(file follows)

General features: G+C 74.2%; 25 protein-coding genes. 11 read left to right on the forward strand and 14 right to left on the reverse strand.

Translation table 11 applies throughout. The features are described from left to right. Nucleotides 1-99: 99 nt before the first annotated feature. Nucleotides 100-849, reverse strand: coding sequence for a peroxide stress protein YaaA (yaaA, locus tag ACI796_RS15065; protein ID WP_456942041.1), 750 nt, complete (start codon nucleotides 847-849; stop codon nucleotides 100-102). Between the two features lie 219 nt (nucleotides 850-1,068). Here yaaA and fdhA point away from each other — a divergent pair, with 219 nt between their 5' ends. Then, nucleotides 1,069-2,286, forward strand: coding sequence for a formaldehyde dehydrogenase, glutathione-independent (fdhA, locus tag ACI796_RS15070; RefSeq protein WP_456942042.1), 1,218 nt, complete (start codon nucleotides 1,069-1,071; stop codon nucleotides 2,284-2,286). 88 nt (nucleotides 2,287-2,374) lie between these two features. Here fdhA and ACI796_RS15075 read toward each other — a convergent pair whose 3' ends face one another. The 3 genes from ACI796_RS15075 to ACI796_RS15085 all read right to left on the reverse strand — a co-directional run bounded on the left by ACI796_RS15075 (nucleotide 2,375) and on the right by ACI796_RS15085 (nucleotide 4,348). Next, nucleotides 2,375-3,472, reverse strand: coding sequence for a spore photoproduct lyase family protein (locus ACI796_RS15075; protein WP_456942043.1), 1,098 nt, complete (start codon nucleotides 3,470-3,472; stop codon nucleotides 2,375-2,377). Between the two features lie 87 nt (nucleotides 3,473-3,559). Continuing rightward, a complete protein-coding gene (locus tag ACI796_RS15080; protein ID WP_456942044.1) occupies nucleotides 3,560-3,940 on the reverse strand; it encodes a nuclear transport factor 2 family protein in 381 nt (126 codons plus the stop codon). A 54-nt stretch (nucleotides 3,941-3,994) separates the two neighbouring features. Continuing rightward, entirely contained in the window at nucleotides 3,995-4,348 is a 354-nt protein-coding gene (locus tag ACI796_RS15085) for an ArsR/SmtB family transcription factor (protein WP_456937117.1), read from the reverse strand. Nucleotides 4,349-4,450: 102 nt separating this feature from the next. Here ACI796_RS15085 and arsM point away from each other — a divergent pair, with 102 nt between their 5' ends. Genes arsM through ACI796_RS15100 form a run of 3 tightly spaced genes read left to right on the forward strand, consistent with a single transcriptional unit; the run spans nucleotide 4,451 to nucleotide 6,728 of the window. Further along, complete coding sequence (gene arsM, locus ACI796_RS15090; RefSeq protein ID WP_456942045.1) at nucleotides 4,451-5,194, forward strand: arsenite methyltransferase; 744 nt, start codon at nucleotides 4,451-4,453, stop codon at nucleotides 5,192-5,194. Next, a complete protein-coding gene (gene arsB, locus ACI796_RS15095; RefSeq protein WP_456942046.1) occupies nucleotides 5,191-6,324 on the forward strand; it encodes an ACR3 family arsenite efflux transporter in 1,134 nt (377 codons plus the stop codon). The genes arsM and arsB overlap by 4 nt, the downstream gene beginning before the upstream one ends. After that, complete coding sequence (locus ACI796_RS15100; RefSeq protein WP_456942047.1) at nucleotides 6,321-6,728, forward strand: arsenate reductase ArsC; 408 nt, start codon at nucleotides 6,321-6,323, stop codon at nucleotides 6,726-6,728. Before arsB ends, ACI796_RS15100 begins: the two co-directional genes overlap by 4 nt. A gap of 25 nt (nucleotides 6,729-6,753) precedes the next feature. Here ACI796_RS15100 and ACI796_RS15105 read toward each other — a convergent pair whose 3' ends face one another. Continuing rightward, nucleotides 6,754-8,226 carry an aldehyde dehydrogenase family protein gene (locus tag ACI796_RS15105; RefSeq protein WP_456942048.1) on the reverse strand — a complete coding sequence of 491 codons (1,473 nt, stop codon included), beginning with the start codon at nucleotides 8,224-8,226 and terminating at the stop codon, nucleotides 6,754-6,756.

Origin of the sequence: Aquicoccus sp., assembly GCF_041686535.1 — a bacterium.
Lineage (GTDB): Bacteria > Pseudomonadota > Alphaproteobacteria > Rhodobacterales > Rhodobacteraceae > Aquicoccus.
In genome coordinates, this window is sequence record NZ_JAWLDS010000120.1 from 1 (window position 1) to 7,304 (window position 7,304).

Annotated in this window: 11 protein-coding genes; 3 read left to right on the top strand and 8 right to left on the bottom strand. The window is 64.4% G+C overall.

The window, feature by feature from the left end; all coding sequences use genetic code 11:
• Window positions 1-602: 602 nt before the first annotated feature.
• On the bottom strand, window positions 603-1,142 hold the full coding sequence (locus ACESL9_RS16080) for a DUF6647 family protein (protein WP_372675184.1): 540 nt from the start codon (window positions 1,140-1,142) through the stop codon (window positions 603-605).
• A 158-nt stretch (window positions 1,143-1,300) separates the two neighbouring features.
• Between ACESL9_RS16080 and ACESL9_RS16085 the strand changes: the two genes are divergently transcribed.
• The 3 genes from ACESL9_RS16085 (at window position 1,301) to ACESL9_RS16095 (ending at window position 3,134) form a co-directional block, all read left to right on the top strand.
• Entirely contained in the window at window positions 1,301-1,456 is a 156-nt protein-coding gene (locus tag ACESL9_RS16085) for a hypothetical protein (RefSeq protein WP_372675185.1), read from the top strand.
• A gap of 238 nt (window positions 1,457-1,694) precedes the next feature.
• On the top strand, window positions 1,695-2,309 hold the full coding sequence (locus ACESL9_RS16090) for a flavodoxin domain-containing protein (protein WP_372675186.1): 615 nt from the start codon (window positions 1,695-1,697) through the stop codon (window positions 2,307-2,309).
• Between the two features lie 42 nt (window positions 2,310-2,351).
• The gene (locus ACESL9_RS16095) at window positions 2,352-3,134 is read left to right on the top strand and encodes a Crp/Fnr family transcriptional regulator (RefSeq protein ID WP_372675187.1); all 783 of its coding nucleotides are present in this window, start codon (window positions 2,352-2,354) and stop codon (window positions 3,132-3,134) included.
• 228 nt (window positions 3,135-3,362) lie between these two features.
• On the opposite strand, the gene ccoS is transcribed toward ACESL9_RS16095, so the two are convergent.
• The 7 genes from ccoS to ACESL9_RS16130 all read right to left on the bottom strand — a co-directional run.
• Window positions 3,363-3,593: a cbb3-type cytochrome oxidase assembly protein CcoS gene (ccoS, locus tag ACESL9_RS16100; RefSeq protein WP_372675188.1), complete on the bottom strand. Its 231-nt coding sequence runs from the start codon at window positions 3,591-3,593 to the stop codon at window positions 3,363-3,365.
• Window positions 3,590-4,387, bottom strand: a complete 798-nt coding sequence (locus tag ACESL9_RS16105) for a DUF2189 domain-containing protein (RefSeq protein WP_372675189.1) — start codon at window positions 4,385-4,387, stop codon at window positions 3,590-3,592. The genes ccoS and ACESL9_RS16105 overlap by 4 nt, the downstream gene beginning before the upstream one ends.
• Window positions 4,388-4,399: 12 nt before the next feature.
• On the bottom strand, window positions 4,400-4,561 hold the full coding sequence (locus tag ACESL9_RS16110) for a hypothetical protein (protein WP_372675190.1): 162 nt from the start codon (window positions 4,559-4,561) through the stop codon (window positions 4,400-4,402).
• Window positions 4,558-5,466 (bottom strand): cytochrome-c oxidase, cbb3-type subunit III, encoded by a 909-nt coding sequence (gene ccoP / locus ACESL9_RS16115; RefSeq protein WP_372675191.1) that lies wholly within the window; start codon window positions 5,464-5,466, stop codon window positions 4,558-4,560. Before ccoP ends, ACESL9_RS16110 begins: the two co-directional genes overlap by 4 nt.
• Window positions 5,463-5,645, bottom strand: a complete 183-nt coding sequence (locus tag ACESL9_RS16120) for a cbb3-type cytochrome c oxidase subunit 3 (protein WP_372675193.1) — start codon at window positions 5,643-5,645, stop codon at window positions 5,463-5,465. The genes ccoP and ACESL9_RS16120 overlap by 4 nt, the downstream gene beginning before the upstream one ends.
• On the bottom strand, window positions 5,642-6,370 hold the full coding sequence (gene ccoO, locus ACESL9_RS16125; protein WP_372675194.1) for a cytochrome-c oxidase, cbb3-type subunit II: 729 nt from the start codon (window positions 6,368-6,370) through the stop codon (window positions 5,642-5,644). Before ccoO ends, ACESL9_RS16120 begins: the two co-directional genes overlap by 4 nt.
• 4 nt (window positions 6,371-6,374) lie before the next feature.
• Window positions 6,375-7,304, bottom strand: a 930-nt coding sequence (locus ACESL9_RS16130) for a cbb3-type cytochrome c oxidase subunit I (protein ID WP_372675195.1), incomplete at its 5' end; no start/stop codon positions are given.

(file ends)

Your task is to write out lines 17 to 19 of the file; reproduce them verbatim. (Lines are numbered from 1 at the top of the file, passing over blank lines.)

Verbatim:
• The gene (locus ACESL9_RS16095) at window positions 2,352-3,134 is read left to right on the top strand and encodes a Crp/Fnr family transcriptional regulator (RefSeq protein ID WP_372675187.1); all 783 of its coding nucleotides are present in this window, start codon (window positions 2,352-2,354) and stop codon (window positions 3,132-3,134) included.
• 228 nt (window positions 3,135-3,362) lie between these two features.
• On the opposite strand, the gene ccoS is transcribed toward ACESL9_RS16095, so the two are convergent.